A budding software developer, for example, is in very high demand. In 2020, 22.7 million jobs for software developers were posted on LinkedIn alone.
As a graduate of a bootcamp, you have a high chance of finding success in the job market after completing your program. Not only are bootcamps and their graduates highly respected but also, and importantly, bootcamps measure their success on whether you find a job or not, thus they will go to great lengths to assist you in getting that job. Cool, hey?! Note: bootcamps can be an asset to anybody! People with different experiences and levels of education can use them to enter the tech industry, redirect their career path or gain new skills for their present positions.
Practical knowledge is in high demand! Here’s why:
You will undoubtedly need at least some practical and theoretical knowledge to work in any field you wish to enter. If you’re considering a future in the tech industry, however, practical knowledge, like that gained from a bootcamp, is becoming more and more appealing to employers. A study conducted by Switchup in June 2021 found that just as many university graduates as bootcamp graduates were employed at the Big 5 (Apple, Microsoft, Facebook, Google and Amazon).
Why? There are many reasons.
Bootcamps are no easy undertaking and completing one shows dedication and drive.
The portfolio of a bootcamp graduate often contains projects using material applicable to industry and established programming languages.
The skills developed in established programming languages by a bootcamp graduate will allow them to join and participate in projects nearly instantly when employed.
Bootcamp graduates are equipped to learn future programming languages on the job.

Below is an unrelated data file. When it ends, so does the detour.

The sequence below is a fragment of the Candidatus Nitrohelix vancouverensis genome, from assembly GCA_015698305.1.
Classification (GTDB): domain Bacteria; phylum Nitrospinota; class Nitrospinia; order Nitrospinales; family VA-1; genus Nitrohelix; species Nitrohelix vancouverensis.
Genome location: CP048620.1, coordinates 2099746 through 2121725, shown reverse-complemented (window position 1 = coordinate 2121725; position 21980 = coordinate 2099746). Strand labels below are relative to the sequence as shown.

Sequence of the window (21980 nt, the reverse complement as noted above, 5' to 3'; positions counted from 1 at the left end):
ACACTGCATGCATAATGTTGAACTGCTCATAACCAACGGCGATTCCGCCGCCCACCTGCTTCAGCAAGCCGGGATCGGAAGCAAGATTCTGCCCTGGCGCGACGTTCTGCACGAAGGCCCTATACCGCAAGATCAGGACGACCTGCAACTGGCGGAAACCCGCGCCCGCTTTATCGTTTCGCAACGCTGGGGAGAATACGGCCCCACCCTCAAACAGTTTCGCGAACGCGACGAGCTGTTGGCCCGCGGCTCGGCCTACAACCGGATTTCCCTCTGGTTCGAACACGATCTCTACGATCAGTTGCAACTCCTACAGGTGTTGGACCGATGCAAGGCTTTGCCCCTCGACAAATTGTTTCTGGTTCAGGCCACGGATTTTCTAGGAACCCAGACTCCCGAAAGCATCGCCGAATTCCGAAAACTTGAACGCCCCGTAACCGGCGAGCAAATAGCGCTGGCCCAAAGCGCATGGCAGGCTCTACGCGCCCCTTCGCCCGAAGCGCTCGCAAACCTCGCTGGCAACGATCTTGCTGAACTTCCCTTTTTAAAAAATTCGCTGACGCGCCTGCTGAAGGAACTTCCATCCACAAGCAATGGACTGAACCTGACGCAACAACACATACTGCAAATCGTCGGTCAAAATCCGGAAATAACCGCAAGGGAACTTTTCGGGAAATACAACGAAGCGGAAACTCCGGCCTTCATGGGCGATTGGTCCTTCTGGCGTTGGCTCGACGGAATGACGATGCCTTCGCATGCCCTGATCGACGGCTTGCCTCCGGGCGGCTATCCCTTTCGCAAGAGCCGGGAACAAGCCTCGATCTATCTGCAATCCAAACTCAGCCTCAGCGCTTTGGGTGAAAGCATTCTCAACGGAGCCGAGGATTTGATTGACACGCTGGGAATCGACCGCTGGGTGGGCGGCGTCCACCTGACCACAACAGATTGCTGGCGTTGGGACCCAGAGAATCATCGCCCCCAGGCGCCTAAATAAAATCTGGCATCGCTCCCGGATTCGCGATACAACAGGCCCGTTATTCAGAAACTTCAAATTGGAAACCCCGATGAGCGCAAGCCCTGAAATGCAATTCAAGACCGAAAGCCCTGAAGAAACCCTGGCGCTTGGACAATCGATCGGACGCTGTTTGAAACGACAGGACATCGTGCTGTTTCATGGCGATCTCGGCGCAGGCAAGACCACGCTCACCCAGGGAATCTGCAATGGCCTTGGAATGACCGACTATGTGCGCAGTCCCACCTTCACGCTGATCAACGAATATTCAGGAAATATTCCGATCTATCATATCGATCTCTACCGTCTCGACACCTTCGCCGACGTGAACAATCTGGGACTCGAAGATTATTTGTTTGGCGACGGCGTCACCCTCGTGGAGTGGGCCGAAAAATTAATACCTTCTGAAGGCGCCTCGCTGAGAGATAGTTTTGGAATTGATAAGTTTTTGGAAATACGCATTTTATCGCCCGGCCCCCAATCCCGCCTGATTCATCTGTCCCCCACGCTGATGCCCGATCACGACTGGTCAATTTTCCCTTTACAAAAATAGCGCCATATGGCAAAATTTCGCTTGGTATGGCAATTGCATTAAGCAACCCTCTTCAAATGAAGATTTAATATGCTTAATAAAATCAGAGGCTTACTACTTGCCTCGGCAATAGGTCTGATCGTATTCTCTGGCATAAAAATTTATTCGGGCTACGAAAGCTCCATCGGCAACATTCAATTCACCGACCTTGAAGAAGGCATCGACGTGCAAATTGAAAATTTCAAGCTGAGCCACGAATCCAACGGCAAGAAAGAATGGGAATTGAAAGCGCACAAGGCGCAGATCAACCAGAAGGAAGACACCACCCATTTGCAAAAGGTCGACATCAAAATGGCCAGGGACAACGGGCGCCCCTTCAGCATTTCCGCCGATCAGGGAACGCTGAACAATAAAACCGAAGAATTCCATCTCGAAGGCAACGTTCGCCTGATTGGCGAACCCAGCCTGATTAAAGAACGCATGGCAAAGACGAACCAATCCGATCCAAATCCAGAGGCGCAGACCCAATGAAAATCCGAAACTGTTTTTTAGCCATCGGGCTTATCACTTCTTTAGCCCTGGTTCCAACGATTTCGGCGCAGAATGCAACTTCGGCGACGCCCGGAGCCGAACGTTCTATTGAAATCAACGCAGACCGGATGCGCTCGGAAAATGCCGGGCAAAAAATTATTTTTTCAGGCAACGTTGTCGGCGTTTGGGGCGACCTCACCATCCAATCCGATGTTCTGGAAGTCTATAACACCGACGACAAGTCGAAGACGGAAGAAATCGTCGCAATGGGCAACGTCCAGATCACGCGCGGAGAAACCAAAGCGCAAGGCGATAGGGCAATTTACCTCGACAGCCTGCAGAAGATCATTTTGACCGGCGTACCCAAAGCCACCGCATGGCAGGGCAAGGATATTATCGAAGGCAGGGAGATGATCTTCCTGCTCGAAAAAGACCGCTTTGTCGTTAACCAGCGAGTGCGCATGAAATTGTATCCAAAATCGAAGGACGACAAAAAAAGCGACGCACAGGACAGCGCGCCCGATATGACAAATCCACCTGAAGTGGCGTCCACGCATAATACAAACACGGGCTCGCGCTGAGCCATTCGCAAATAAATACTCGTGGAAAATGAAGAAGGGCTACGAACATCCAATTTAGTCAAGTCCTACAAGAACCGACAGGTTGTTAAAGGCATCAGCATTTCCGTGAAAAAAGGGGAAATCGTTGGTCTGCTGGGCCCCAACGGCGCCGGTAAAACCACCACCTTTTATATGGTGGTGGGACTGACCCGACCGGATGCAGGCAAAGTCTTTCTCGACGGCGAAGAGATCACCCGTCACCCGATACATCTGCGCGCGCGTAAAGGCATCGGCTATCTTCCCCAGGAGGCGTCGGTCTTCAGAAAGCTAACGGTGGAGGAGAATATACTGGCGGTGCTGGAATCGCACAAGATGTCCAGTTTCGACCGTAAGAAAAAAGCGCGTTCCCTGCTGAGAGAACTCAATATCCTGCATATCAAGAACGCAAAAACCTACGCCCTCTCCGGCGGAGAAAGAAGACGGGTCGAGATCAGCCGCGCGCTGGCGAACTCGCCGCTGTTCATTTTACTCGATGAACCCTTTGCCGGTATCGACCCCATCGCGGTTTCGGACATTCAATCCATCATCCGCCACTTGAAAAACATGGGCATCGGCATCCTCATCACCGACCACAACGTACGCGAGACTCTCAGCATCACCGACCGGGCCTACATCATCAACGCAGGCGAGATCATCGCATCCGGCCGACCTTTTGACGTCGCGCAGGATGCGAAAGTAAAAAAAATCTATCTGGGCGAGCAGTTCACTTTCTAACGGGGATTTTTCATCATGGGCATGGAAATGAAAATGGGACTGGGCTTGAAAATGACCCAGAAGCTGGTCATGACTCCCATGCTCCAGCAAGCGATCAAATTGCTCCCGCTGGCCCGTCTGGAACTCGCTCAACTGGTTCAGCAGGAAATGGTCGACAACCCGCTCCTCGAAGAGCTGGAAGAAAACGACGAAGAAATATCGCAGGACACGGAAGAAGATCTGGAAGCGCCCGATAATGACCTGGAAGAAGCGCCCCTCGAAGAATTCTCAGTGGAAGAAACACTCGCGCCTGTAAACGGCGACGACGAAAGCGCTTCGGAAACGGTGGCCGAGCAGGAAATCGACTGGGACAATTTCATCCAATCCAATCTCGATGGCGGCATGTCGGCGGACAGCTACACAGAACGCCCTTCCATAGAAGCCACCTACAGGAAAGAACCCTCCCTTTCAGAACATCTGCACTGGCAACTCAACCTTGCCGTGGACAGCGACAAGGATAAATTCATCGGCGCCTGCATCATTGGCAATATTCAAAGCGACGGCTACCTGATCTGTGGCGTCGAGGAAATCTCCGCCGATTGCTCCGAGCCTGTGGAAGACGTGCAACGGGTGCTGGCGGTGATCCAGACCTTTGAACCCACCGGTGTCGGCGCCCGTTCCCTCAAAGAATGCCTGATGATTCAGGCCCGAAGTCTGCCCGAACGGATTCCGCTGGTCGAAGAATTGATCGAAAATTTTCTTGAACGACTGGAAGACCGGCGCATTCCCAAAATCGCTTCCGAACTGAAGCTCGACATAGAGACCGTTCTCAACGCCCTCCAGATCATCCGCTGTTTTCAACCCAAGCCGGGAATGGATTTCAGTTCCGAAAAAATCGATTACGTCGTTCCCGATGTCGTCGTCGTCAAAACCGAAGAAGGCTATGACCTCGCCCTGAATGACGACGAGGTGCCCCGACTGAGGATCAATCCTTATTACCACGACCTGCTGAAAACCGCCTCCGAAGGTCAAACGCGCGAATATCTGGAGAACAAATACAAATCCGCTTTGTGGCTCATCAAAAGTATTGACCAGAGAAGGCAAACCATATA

How is a bootcamp structured then?
A bootcamp is typically a short period of full-time or part-time study often offered both in-person and remotely. They are generally very intensive and packed full of fast and high impact learning, so passion and commitment to the cause comes highly recommended. In fact, we suggest that before embarking on one you give your friends and family notice in advance because you may be MIA for its entirety. But hey, it’ll change your life!
A typical bootcamp may include:
Full-time study, 3 months (9 hours/day, 5 days/week) / Part-time study, 6 months (3 days/ week)
Prework (preparation prior to beginning)
Setup (installation of necessary tools)
Core Modules (the core components of the bootcamp)
Career support: many bootcamps will offer a service following completion in which graduates learn how to market themselves and find employment.
Alumni program: a program may be offered that provides continuous learning, a community and a network for bootcamp graduates.
Mentorship programs: things can get tough, so support staff in the form of mentors can be on hand for you.
You won’t be alone in the process, of course. There is a lot of support provided in the form of knowledgeable teachers, teaching assistants, mentors and fellow students, not to mention a network of alumni and potential employers. Read about Ironhack alumnis’ experiences here.
So will I be able to find a job?
In 2019, 79% of bootcamp graduates were employed in the field within 180 days after graduation according to data collected by the Council on Integrity in Results Reporting (CIRR). But what of these presently unpredictable times with a pandemic and the shift towards remote study, remote work and remote hiring?
At Ironhack, bootcamp graduate support doesn’t end with the completion of the coursework. Over the last 5 years a specialised team of career coaches has been created with the sole purpose of assisting every student in finding a job. The team offers services such as extra hours focussed on developing soft skills and job-hunting skills. Yup. What a bunch of stars!
Oh, and the same team of stars has spent a lot of time fostering Europe’s largest bootcamp hiring partner network with over 600 Global Hiring Partners, such as Google, Visa, Twitter and Magic Leap. Amazing, right?
Whether you are seeking practical skills or seeking a new direction into the exciting and fast-growing world of tech and computer science, a bootcamp can help you get there with speed! You’ll come out of it with prized practical knowledge and a new and caring support network of alumni and career support services. If you’re interested in taking the next step towards your new career path, then have a look at Ironhack’s bootcamps in Web Development, UX/UI, Data Analytics and Cybersecurity. In just 9 weeks, you could be a bootcamp graduate and on your way to future you!